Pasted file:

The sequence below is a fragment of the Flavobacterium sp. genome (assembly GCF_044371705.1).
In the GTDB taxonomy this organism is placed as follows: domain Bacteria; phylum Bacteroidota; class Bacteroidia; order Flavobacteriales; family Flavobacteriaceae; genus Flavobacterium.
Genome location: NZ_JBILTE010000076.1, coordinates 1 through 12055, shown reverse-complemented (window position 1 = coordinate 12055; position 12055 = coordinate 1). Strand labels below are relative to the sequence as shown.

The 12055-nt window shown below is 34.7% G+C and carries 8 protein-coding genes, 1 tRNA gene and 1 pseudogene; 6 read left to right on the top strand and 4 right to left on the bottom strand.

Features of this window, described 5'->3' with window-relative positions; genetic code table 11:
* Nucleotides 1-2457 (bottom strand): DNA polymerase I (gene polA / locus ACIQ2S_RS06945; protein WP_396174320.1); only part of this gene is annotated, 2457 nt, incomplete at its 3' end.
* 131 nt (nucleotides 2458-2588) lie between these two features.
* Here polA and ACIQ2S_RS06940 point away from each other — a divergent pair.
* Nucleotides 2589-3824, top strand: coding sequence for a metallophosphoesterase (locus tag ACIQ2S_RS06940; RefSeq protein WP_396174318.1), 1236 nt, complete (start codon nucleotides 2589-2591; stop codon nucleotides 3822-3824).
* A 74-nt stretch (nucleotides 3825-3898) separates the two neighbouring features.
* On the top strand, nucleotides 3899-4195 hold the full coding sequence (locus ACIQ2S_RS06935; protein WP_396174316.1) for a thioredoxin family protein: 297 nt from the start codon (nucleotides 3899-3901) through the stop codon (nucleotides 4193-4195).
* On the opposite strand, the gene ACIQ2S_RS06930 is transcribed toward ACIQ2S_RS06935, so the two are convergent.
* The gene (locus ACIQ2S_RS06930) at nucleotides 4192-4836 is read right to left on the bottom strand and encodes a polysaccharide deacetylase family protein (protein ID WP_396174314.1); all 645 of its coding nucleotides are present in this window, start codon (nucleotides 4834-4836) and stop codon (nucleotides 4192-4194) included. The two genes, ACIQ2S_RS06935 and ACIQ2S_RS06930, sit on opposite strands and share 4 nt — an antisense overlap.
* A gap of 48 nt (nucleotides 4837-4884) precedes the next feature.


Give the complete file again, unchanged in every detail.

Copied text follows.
The sequence below is a fragment of the Flavobacterium sp. genome (assembly GCF_044371705.1).
In the GTDB taxonomy this organism is placed as follows: domain Bacteria; phylum Bacteroidota; class Bacteroidia; order Flavobacteriales; family Flavobacteriaceae; genus Flavobacterium.
Genome location: NZ_JBILTE010000076.1, coordinates 1 through 12055, shown reverse-complemented (window position 1 = coordinate 12055; position 12055 = coordinate 1). Strand labels below are relative to the sequence as shown.

The 12055-nt window shown below is 34.7% G+C and carries 8 protein-coding genes, 1 tRNA gene and 1 pseudogene; 6 read left to right on the top strand and 4 right to left on the bottom strand.

Features of this window, described 5'->3' with window-relative positions; genetic code table 11:
* Nucleotides 1-2457 (bottom strand): DNA polymerase I (gene polA / locus ACIQ2S_RS06945; protein WP_396174320.1); only part of this gene is annotated, 2457 nt, incomplete at its 3' end.
* 131 nt (nucleotides 2458-2588) lie between these two features.
* Here polA and ACIQ2S_RS06940 point away from each other — a divergent pair.
* Nucleotides 2589-3824, top strand: coding sequence for a metallophosphoesterase (locus tag ACIQ2S_RS06940; RefSeq protein WP_396174318.1), 1236 nt, complete (start codon nucleotides 2589-2591; stop codon nucleotides 3822-3824).
* A 74-nt stretch (nucleotides 3825-3898) separates the two neighbouring features.
* On the top strand, nucleotides 3899-4195 hold the full coding sequence (locus ACIQ2S_RS06935; protein WP_396174316.1) for a thioredoxin family protein: 297 nt from the start codon (nucleotides 3899-3901) through the stop codon (nucleotides 4193-4195).
* On the opposite strand, the gene ACIQ2S_RS06930 is transcribed toward ACIQ2S_RS06935, so the two are convergent.
* The gene (locus ACIQ2S_RS06930) at nucleotides 4192-4836 is read right to left on the bottom strand and encodes a polysaccharide deacetylase family protein (protein ID WP_396174314.1); all 645 of its coding nucleotides are present in this window, start codon (nucleotides 4834-4836) and stop codon (nucleotides 4192-4194) included. The two genes, ACIQ2S_RS06935 and ACIQ2S_RS06930, sit on opposite strands and share 4 nt — an antisense overlap.
* A gap of 48 nt (nucleotides 4837-4884) precedes the next feature.